The Monetary Board, the policy-making body of the Bangko Sentral ng Pilipinas, on Thursday raised the benchmark interest rate by 50 basis points to 4 percent in a bid to rein in inflation.
It was the largest adjustment in overnight borrowing rate in 10 years, and followed two successive 25-bps hikes early this year. The Monetary Board made the adjustment after inflation rate accelerated to a five-year high of 5.7 percent in July.
The increase in interest rate also came amid signs of decelerating economic growth. The Philippine Statistics Authority reported Thursday that the gross domestic product expanded 6 percent in the second quarter, slower than the 6.6-percent growth in the first quarter.
Bangko Sentral Governor Nestor Espenilla Jr. said the interest rates on the overnight lending and deposit facilities were also increased accordingly.
Data showed that the last time the Monetary Board raised the policy rate by 50 basis points was in July 2008, when inflation reached 12.2 percent amid the global financial crisis.
“In deciding to raise the BSP’s policy interest rate anew, the board noted that latest baseline forecasts have shifted over the policy horizon, indicating some risk of inflation exceeding the target in 2019,” Espenilla said.
He said upside risks also continued to dominate the inflation outlook, as the sustained increase in core inflation suggested broadening price pressures amid resilient aggregate demand conditions. Meanwhile, he said inflation expectations remained elevated, although staying within the target of 2 to 4 percent for 2019.
Espenilla said the Monetary Board deemed it necessary to have stronger monetary action to rein in inflation expectations and prevent sustained supply-side price pressures from driving further second round effects, even as the previous monetary policy responses continued to work their way through the economy.
The Bangko Sentral also adjusted upwards the inflation forecasts for 2018 and 2019. The forecast for this year was increased to 4.9 percent from the previous estimate of 4.5 percent. The forecast for 2019 was raised to 3.7 percent from 3.3 percent previously. The board also announced an inflation forecast of 3.2 percent for 2020.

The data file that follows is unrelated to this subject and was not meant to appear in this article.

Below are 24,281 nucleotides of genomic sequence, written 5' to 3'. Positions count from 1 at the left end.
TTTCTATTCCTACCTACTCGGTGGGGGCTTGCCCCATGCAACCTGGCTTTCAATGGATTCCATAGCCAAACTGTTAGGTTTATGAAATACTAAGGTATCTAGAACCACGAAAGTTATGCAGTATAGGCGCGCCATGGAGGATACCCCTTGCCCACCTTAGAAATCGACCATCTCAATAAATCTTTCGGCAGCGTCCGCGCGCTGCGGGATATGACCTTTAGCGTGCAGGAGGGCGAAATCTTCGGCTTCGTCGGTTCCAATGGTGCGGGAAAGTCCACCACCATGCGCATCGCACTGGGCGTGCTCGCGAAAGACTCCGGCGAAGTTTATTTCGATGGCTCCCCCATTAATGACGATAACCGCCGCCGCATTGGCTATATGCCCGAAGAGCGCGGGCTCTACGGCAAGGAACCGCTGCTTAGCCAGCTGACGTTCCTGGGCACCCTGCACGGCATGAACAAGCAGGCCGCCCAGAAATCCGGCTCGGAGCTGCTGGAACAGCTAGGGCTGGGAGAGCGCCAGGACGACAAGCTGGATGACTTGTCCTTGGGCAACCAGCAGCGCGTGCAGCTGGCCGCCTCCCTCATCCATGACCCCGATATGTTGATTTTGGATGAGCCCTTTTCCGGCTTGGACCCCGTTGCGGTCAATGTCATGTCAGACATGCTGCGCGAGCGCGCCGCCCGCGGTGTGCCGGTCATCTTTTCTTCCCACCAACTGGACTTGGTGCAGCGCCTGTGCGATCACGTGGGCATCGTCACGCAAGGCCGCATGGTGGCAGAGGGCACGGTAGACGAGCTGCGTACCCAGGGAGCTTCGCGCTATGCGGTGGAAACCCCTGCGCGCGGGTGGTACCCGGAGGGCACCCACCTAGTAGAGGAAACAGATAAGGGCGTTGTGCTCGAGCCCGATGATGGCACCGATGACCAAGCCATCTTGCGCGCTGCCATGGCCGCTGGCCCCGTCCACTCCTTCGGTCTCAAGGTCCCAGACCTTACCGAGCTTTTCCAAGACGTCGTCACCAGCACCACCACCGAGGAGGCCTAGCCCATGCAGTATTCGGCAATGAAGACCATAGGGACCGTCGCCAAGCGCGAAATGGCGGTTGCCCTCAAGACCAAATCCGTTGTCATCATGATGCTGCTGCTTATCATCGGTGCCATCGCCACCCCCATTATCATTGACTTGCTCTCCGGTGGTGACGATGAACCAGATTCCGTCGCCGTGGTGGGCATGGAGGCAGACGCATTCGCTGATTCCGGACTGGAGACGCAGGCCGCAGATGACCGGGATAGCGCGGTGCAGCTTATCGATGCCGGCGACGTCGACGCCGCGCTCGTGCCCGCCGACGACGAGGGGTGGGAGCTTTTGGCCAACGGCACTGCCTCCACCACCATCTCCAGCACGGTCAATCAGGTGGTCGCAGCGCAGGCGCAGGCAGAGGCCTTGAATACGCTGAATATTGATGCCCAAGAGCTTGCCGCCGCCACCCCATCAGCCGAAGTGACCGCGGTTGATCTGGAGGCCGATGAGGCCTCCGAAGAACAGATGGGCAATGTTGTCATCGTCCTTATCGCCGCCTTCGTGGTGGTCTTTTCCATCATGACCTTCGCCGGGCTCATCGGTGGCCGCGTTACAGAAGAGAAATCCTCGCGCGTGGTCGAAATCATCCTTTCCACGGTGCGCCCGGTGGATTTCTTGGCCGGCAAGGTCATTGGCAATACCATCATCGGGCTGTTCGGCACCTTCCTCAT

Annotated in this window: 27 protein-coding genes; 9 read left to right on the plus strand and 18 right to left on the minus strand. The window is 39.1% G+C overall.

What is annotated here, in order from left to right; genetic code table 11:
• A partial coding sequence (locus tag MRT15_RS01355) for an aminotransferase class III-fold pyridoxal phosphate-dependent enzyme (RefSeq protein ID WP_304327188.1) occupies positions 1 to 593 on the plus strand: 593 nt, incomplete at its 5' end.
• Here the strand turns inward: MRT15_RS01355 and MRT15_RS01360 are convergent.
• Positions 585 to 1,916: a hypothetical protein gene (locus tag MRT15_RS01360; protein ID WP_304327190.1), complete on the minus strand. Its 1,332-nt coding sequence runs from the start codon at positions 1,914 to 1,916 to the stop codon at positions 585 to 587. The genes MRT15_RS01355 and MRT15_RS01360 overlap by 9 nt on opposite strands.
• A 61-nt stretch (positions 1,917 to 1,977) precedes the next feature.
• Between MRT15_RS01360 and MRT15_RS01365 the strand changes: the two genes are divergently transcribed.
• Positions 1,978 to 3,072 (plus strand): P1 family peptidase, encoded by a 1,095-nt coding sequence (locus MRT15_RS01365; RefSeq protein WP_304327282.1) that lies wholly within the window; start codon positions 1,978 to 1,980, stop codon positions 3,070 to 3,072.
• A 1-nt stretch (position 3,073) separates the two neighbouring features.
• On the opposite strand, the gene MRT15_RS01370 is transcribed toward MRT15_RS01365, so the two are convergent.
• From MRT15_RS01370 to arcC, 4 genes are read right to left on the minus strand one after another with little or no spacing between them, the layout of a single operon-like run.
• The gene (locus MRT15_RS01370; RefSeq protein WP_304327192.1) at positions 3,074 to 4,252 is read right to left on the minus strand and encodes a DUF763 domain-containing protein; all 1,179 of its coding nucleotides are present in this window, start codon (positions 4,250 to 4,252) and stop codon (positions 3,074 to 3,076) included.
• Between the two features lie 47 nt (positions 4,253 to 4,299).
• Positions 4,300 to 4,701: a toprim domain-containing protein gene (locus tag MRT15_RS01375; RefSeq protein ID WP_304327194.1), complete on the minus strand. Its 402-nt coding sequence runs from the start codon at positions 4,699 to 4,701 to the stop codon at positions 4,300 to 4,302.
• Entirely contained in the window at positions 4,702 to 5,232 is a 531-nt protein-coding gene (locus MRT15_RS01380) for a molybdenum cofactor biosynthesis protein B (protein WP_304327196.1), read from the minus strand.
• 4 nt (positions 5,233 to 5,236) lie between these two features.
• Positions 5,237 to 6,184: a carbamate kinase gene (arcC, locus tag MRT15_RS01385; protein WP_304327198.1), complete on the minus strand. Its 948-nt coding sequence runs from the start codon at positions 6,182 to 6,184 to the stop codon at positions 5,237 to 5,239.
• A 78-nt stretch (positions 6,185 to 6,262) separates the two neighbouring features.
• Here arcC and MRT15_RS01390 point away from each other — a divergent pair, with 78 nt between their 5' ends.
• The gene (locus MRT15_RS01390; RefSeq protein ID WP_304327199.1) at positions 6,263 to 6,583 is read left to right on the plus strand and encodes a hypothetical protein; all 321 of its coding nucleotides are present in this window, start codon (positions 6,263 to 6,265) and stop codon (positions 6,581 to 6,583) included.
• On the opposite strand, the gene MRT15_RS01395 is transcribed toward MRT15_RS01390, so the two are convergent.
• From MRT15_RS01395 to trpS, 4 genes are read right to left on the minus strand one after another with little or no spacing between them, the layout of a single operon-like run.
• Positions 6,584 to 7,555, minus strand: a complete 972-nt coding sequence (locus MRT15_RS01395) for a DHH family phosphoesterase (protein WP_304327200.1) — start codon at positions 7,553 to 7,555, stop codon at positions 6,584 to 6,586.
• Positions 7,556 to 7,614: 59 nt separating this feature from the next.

Bangko Sentral Deputy Governor Diwa Guinigundo said the Monetary Board considered four factors in adjusting the inflation forecast for 2018. These were the increase in jeepney fares, the water rate increases, increase in excise taxes for tobacco and higher oil prices.
Espenilla expressed optimism that the rate hike on Thursday would prop up the peso.
He said the Monetary Board believed that the series of policy rate adjustments thus far in 2018 would help reduce further the risks to inflation, including those emanating from the ongoing normalization of monetary policy in advanced economies and its impact on the foreign exchange market, and bring inflation toward a target-consistent path over the medium term.
“Favorable conditions arising from sustained domestic growth also suggest that the economy can accommodate a further tightening of monetary policy settings,” Espenilla said.
He said the board reaffirmed its support for carefully coordinated efforts with other government agencies in implementing non-monetary measures to further mitigate the impact of supply-side factors on inflation.
“The BSP reiterates its strong commitment and readiness to take all necessary policy actions to address the threat of high inflation and deliver on its primary mandate of price stability,” he said.
ING Bank Manila senior economist Joey Cuyegkeng said the BSP delivered an aggressive policy response to anchor inflation expectations as it signalled last month. He said the move also supported the peso which contributed to rising inflation.
“The aggressive BSP policy tightening not only addresses BSP’s mandate to moderate inflation but also moderate the imbalance generated by private sector growth and enhanced government spending,” he said.
“We believe that this is not the end of BSP’s tightening as the immediate objective to anchor inflation expectations would need further action since inflation is yet to peak and would remain elevated for the rest of the year and early 2019,” Cuyegkeng said.